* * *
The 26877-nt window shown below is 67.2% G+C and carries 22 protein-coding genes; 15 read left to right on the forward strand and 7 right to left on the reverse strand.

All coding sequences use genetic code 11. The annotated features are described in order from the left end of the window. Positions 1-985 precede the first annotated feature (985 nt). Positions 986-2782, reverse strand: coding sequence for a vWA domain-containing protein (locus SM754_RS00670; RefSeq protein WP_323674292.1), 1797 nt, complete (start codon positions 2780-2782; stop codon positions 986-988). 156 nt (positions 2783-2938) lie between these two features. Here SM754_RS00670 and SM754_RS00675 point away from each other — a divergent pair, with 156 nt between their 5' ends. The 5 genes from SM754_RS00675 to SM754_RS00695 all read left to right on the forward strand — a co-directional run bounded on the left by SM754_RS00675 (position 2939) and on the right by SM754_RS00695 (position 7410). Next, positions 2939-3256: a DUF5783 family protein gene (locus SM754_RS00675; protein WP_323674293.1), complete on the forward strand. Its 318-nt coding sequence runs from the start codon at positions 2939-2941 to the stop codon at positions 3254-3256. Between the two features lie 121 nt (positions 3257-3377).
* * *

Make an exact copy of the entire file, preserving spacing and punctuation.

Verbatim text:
The 26877-nt window shown below is 67.2% G+C and carries 22 protein-coding genes; 15 read left to right on the forward strand and 7 right to left on the reverse strand.

All coding sequences use genetic code 11. The annotated features are described in order from the left end of the window. Positions 1-985 precede the first annotated feature (985 nt). Positions 986-2782, reverse strand: coding sequence for a vWA domain-containing protein (locus SM754_RS00670; RefSeq protein WP_323674292.1), 1797 nt, complete (start codon positions 2780-2782; stop codon positions 986-988). 156 nt (positions 2783-2938) lie between these two features. Here SM754_RS00670 and SM754_RS00675 point away from each other — a divergent pair, with 156 nt between their 5' ends. The 5 genes from SM754_RS00675 to SM754_RS00695 all read left to right on the forward strand — a co-directional run bounded on the left by SM754_RS00675 (position 2939) and on the right by SM754_RS00695 (position 7410). Next, positions 2939-3256: a DUF5783 family protein gene (locus SM754_RS00675; protein WP_323674293.1), complete on the forward strand. Its 318-nt coding sequence runs from the start codon at positions 2939-2941 to the stop codon at positions 3254-3256. Between the two features lie 121 nt (positions 3257-3377).